With the holidays quickly approaching, parents who have recently gotten their babies, of any age, sleeping on a schedule are often worried that their little ones' sleep will regress over the Holidays.
I can assure you that those fears could not be more real.
Many families struggle with severe sleep deprivation for a very long time due to the "blessing" of having a child (or two like I was) that lacks healthy independent sleep strategies.
So, finally getting your whole family into a routine that works. Finally moving from being severely sleep deprived into a family that is becoming well rested. Trust me everyone inside that little family unit wants to protect their new found sleep including the little one who is finally able to sleep.
When little ones finally FEEL what it feels like to have the sleep that is needed for healthy growth and development they don't want their schedule messed with either.
Between the travel, excitement, and constant attention of family and friends, holidays are the easiest way to throw all of your hard work out with the wrapping paper.
But fortunately, it doesn't have to be that way! With some strategic planning and an iron will, you can keep that carefully orchestrated routine running right on schedule.
There are two major impediments to maintaining your kiddos routine over the holidays. One is travel, and the other is family and friends, so I want to tackle both of those topics individually.
First, we will cover the travel portion...
Bringing a new baby into the house is an incredible, exciting but also terrifying occasion, even more so when you have one or two children already. It can bring up a whole lot of questions.
How are the older children going to react to this new baby? Are they going to embrace the role of being an older sibling? Will they turn into jealous clingers who need constant attention? Will their schedule fit with your newborn's naps and feeding times? Most importantly, how is this going to affect the older child's bedtime?
Trying to juggle two or three different bedtime routines can be overwhelming if you're not ready for it. Trying to find fifteen minutes to feed your newborn while at the same time trying to get your toddler out of the bath can make you lose your mind. Toddlers just know that you're in a position where you're unable to chase them down and enforce the rules, so they are more likely to take advantage of that weakness.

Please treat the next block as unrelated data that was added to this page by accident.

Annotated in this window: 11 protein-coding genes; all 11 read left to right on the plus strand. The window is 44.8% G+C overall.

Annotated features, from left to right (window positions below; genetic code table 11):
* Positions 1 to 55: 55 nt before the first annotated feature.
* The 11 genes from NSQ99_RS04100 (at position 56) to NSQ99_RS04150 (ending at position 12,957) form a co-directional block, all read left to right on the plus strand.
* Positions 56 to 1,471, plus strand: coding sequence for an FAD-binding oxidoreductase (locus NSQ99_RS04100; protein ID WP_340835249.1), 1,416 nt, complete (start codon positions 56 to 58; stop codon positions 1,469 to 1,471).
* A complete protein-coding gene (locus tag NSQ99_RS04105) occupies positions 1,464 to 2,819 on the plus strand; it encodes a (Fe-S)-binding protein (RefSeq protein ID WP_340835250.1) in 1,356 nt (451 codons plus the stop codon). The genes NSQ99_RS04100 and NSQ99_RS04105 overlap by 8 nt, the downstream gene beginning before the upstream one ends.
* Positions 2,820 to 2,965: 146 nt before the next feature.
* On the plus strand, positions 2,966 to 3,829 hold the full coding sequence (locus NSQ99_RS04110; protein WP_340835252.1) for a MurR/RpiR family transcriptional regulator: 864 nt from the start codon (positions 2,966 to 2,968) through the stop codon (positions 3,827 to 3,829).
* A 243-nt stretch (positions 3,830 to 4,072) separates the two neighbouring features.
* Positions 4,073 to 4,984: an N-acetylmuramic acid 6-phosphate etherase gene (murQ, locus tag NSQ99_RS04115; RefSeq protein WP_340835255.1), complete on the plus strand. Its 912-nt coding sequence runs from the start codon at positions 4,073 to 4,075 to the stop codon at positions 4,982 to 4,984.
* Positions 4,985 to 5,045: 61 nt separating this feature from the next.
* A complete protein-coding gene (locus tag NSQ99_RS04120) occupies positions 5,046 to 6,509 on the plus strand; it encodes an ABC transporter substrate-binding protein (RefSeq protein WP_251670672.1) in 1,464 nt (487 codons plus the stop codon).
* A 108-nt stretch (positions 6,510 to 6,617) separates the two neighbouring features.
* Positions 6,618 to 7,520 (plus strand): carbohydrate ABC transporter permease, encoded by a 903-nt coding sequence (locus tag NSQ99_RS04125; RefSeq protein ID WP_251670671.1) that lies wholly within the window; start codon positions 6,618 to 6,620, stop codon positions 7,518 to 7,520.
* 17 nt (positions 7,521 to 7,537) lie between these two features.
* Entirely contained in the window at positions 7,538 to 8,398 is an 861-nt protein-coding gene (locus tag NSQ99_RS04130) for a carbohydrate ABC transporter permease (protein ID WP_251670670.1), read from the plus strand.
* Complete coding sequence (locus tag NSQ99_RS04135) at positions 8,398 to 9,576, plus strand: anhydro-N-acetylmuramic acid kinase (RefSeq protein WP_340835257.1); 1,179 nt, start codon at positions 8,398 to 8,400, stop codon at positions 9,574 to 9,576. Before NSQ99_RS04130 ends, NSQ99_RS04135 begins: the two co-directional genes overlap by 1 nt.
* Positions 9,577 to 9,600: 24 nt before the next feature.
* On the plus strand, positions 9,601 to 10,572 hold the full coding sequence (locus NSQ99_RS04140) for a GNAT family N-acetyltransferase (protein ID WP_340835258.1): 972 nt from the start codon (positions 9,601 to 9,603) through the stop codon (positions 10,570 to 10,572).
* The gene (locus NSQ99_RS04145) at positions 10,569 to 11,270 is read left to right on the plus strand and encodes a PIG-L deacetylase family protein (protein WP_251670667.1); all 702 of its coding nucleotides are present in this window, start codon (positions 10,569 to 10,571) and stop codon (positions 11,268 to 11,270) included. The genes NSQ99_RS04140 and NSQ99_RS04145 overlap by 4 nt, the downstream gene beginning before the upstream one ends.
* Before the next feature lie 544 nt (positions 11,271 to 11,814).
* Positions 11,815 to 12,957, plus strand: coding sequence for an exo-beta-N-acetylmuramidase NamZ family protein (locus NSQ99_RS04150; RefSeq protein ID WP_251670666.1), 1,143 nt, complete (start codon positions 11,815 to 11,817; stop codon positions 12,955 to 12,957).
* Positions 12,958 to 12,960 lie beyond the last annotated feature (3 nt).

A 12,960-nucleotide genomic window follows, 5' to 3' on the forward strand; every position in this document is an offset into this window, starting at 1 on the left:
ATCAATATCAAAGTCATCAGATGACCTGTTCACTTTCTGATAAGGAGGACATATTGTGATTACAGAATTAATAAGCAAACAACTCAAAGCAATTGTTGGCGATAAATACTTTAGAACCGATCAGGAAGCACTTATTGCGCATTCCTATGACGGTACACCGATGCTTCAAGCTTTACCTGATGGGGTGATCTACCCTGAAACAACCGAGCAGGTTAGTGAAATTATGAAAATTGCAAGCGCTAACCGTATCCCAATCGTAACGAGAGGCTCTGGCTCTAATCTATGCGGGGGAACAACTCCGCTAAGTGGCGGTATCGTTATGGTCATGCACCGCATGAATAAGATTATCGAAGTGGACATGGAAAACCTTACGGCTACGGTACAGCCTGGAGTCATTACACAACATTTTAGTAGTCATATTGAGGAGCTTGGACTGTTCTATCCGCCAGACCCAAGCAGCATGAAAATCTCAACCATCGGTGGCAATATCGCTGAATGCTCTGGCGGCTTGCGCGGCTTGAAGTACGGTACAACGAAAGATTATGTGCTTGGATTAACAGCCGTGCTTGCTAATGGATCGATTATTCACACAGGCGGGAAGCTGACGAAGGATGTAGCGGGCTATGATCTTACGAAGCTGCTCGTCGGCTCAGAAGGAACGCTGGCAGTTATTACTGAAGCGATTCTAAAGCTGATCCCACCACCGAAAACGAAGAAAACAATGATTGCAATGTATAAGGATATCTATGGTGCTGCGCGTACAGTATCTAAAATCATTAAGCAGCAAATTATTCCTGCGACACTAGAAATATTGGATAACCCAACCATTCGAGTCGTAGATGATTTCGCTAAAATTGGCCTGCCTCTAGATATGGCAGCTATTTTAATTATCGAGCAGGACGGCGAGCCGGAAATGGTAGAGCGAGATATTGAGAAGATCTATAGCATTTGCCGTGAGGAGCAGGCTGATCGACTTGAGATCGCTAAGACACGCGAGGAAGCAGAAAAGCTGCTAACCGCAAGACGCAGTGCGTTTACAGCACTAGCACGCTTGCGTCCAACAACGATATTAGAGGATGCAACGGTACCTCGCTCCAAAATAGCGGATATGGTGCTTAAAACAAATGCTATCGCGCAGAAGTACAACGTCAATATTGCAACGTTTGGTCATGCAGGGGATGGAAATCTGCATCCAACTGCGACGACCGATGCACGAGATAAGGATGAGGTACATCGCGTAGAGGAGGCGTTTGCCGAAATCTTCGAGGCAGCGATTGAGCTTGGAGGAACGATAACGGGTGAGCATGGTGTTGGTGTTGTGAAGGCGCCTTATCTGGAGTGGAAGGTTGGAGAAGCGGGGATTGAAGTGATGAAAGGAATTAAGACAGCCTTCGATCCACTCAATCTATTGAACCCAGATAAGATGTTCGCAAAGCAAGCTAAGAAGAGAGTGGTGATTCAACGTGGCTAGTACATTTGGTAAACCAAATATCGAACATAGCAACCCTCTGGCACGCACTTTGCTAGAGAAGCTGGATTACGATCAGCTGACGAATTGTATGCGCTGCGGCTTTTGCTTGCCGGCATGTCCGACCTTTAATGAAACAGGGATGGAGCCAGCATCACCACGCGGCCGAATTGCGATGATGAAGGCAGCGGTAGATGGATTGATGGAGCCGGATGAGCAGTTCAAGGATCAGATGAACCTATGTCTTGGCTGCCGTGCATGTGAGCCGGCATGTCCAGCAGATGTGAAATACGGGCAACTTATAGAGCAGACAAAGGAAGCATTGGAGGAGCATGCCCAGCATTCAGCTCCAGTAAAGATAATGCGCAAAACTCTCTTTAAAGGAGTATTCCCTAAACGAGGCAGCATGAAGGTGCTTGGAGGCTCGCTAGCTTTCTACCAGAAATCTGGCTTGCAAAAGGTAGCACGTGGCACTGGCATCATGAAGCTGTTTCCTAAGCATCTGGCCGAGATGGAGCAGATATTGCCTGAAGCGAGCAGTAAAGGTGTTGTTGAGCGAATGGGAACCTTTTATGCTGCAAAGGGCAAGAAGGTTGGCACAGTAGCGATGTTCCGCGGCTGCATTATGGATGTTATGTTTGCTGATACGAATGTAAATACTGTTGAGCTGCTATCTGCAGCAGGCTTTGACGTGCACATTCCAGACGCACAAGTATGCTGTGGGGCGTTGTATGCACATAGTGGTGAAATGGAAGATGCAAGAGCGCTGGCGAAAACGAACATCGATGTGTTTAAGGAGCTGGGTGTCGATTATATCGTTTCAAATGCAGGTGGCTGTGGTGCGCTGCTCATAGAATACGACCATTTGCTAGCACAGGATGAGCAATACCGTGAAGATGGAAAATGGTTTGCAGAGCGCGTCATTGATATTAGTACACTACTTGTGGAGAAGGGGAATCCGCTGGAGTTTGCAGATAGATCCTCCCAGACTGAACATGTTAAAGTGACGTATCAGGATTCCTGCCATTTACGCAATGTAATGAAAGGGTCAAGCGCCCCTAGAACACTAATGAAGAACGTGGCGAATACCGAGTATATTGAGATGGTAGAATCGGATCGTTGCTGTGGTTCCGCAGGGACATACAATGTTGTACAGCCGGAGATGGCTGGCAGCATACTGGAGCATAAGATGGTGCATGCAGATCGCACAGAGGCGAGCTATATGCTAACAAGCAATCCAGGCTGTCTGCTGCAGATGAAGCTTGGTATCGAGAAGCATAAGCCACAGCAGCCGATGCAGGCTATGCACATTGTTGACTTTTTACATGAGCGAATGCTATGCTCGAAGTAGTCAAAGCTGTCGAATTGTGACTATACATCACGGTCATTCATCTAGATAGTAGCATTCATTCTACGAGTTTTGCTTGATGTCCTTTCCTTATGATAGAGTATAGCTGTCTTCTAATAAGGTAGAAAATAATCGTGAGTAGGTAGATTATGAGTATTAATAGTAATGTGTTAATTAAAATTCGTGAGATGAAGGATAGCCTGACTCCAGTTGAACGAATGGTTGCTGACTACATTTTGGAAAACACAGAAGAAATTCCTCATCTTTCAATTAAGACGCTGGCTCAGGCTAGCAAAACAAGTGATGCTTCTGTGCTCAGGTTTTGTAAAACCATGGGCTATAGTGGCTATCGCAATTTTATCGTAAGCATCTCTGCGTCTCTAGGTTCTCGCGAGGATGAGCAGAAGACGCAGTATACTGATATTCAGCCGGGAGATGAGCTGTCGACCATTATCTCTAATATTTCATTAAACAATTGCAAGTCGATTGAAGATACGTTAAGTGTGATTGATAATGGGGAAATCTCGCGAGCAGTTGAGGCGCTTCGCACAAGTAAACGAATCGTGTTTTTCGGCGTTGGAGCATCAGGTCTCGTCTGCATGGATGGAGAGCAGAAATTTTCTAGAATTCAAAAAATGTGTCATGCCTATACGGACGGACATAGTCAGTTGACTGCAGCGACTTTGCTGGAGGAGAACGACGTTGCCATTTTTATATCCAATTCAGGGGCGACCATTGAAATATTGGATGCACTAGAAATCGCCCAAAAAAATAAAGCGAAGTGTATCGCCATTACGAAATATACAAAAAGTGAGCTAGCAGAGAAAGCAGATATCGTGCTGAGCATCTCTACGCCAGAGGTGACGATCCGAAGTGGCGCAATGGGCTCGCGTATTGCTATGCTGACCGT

So here are some strategies for those of you who have two or three little people, and are struggling to find a bedtime groove.
As a pediatric sleep consultant, there are a few questions I’ve grown accustomed to hearing. People are understandably curious about whether or not their child is going to cry, and if so, for how long. They want to know how long it’s going to take before baby starts sleeping through the night, and when they’ll be able to do the same.
And even though they never come right out and say it in so many words, they want to know if there’s some kind of magical solution that will solve the problem instantaneously without any effort, crying, or protest.
A whole year, really? How did your wee newborn, curled up on your chest, turn into a babbling, active toddler? Somehow, those long days became a short year. Happy birthday, baby! As you move into toddlerhood from 12 to 18 months, get ready for some roller coasters when it comes to food and sleep, including new schedules and routines. The non-stop eating tends to slow down, and toddlers typically only gain a few pounds between the ages of one and two. Continue to offer a variety of healthy foods for meals and snacks, but don’t get too concerned if they’re not that hungry.
our drooly, smiley baby is learning so many new things from nine to 12 months old, and they should be getting a lot of good sleep in their schedule to balance out those long wakeful stretches and process new skills. “Generally, babies at this age are having two naps, and hopefully those naps are at least an hour, if not two hours or more,” says Erin Neri, a certified paediatric sleep consultant in Sherwood Park, Alta. “They should be able to stay awake for three to four hours between naps.” She adds that there are a small percentage of kids who start to go down to one nap around 11 to 12 months, but dropping the morning nap typically happens around 15 months.
To The Moon and Back Sleep Consulting
Providing families the tools & support they need to get their little ones sleeping through the night and napping like champs! Everyone has more fun when they are well rested!
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